BEIJING — Ethnic religious extremists armed with homemade weapons attacked a police station in China's restive far west earlier this week in a planned siege that ended with 14 of the 18 attackers dead, China said Wednesday in a new detailed account of the violence.
State media variously have blamed terrorists, rioters or thugs for Monday's violence in the Xinjiang region. An exile group that advocates for greater Uighur autonomy instead has said a peaceful protest turned into a bloody clash between police and demonstrators.
Xinjiang has been beset by ethnic conflict and a sometimes-violent separatist movement by Uighurs (pronounced WEE'-gurs), a largely Muslim ethnic group that sees Xinjiang as its homeland. Many Uighurs resent the Han Chinese majority as interlopers.
A group of "religious extremists" opposed to the Chinese government arrived two days earlier in Hotan and organized the terror attack in the city, a Xinjiang regional government spokeswoman told The Associated Press.
"They arrived in groups on the 16th with several dozen different knives including cleavers, axes and switchblades," the spokeswoman, Hou Hanmin, said. "They also went to a local market to buy other knives and materials to make molotov cocktails and homemade bombs."
The men first stabbed a Uighur security guard at the gate of the police station before storming inside. They later took several hostages, including two female Han Chinese who were stabbed to death. A Han Chinese paramilitary officer was killed by a bomb the attackers set off, she said.
Four other hostages, all Uighur, were also injured, she said.
"The attack was not about ethnicity," Hou said, "They were charging into the police station to oppose the government and create violence."
Hou said the men took down a Chinese flag at the station and raised a black flag with Arabic writing on it but she couldn't say what the writing meant. They were "shouting slogans like 'Sacred War' and 'Allah,'" she said.
Hou said, however, the flag did not resemble ones used by the East Turkestan Islamic Movement, or ETIM, a banned organization advocating independence for Xinjiang. China says that group is allied with al-Qaida.
China has said an ETIM cell was behind a pair of deadly attacks aimed at disrupting the 2008 Beijing Olympics that reportedly killed 29 people, including 10 attackers.
Police shot to death 14 of the men and four were detained, Hou said, adding an investigation was continuing into Monday's violence.
Earlier English-language reports by the official Xinhua News Agency referred to the men as rioters or thugs and did not mention terrorism. The earlier state media accounts did not describe the attack in detail or say how many assailants had been involved.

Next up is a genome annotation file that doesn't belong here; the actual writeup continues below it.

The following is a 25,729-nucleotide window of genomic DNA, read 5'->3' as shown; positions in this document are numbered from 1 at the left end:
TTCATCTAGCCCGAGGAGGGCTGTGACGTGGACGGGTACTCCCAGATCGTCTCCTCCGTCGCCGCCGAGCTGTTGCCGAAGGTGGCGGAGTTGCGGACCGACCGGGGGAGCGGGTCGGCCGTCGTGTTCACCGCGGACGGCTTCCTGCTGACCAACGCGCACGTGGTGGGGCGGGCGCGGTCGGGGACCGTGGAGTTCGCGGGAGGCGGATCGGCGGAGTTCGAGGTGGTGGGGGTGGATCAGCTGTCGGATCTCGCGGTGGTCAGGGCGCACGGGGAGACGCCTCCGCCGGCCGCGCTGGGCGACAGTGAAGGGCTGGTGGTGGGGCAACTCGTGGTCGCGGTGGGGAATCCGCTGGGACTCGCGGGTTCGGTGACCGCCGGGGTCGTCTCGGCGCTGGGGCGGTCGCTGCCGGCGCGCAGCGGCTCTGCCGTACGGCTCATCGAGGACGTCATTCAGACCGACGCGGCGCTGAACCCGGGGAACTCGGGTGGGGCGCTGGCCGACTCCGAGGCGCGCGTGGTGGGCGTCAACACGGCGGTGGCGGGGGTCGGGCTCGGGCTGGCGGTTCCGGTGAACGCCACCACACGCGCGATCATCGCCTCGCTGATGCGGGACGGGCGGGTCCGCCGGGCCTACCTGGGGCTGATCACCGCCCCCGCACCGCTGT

A Germany-based Uighur exile group, the World Uyghur Congress, based its account of the violence on anonymous Uighur sources in Xinjiang. The group said in an emailed statement that the violence erupted when more than 100 Uighurs gathered to protest a police crackdown in the city. Demonstrators were demanding to know the status of missing relatives they believe were in police custody, the group said.
It said the protest turned into a clash and police opened fire. WUC spokesman Dilxat Raxit said by telephone Wednesday that 20 Uighurs were killed and 12 injured, including 3 in critical condition. He also demanded an independent investigation into the violence.
Hou called the group's account "utter nonsense."
"There was no so-called peaceful protest at all," she said.
Obtaining independent information from Xinjiang is difficult because government controls on the local population are tight and people fear speaking out may get them into trouble.
Two years ago in Xinjiang's regional capital of Urumqi, simmering tensions erupted in the region's worst ethnic violence in more than a decade. Uighurs attacked Han Chinese, overturning buses and cars and torching shops in a riot the government says killed 197 people, mostly Hans. In the aftermath, hundreds were arrested in a region-wide crackdown and about two dozen sentenced to death. Many other Uighurs remain unaccounted for and are believed to be in custody.